Most town centres nowadays have taken a hit and have had to adapt and survive. A decline in footfall and rise in online shopping has left many of them empty and full of vacant shops. Hairdressers, beauty parlours, charity shops and cafes seem to be the sole survivors. As of yet, Amazon hasn’t found a way to replicate these services and shops online.

Cumbernauld Town Centre – designed in the 1960s as the ‘very heart of its new town’ is no exception to this new reality. It has taken more of a hit because ultimately this lack of retail and footfall has meant that it’s not only ‘lost its soul’ – but it’s lost the main reason for its very existence. And for Britain’s first all-purpose indoor shopping mall, that means demolition.

The decision to demolish the Town Centre has been a controversial one. A lengthy public consultation exercise by Historic Environment Scotland (H.E.S) to have the building listed failed as three-quarters of those who responded wanted it demolished. North Lanarkshire Council (NLC) moved quickly soon after to purchase the building and will soon begin a long-term relocation and demolition project with a proposal to provide a new multi-purpose town hub and other community and commercial development to replace it.

In reality, the demolition of the Town Centre has been on the cards way before the demise of the high street. In 2005, Cumbernauld’s Centre was voted number one in a Channel 4 poll, involving 10,000 people, to find the building most people would like to see demolished. The dubious accolade came weeks after the town won the Carbuncle Award for Scotland’s most dismal town in an architecture magazine.


Today when you wander through the Town Centre you sense the building has just fought and lost its last battle. Much of the original megastructure has been hidden under cladding for decades and several newer commercial units bolted onto it in an attempt to modernise it. Its original battleship grey is long gone and hidden under a 1980s colour palette. When it rains, the empty expansive corridors become more of an assault course of puddles with semi-permanent buckets in place in try in vain to do the simplest of jobs.. All that exists of that original brave new world brutalist structure of the late 1960s can only be seen in archive black and white photographs. In 2023 its long, empty corridors, and worn exteriors and interior look dated and from another botched universe altogether.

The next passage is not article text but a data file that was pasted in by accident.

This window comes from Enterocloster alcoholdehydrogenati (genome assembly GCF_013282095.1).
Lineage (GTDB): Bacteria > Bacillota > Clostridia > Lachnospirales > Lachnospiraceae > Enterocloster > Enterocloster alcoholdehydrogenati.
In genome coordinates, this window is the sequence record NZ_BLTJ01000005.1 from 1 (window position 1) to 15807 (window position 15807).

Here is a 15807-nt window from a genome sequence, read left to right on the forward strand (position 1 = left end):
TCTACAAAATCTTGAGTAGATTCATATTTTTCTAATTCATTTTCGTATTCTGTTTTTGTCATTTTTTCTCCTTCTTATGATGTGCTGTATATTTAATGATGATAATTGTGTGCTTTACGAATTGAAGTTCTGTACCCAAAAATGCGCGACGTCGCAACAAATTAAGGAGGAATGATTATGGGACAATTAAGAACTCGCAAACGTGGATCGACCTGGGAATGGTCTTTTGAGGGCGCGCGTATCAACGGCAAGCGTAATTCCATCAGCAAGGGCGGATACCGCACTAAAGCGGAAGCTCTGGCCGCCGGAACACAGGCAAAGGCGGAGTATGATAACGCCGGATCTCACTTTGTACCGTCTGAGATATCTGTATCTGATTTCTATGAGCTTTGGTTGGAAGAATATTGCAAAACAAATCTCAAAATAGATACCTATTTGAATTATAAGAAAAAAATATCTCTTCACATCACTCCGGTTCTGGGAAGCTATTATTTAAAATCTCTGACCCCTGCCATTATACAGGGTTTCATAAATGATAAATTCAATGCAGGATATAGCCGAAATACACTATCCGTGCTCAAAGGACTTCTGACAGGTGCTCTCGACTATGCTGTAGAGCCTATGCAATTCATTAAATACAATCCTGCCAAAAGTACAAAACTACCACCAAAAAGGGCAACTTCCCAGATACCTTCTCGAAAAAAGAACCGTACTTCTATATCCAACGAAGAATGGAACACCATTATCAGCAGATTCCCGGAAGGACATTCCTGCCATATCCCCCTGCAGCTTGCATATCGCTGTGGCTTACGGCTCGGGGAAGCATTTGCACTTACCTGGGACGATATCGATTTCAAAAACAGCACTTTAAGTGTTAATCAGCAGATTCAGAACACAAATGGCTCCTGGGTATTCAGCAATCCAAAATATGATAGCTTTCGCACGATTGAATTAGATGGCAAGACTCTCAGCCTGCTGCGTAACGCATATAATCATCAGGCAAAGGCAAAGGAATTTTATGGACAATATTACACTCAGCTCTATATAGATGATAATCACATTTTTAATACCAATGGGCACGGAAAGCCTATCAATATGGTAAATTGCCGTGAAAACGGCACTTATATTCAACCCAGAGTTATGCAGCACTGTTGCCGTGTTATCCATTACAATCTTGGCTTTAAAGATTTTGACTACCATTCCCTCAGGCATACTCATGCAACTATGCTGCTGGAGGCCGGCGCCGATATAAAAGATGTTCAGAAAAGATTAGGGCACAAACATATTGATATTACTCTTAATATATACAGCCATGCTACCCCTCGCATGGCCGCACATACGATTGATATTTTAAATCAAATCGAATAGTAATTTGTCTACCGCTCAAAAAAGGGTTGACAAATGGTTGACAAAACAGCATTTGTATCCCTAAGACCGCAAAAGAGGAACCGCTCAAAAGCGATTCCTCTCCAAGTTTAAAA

Most residents of Cumbernauld agree with NLC and say the heart of the town has had its time, it’s now completely unfunctional and the Town Centre needs not just a repair, but a completely new heart transplant.

A few lone voices of academics and architects will continue their ‘fight’ to save the building. Professor Miles Glendinning, of Edinburgh University and Director of the Scottish Centre for Conservation Studies claims that decades of neglect have led to the current adapted consensus that it’s all but game over and demolition is the only answer.

Barnabas Calder, who has written books both on brutalism and the climate implications of architecture, questions the tens of thousands of tons of embodied carbon in the Town Centre’s construction and pending demolition and the fact that North Lanarkshire Council’s declaration of a climate emergency doesn’t seem to resonate when it comes to Cumbernauld.

The bulldozers won’t arrive on site for at least another five years and the arguments for and against the demolition will continue and get louder as time passes. What is certain, though, failing a complete turnaround from NLC, these will be the last days, weeks, months, and years of The Cumbernauld Town Centre megastructure.

These next few years will be a critical time for a reckoning and understanding of Cumbernauld’s past, present and future as a whole, not just its Town Centre.



Article from the Neglected Issue of the Modernist Magazine Dec 2023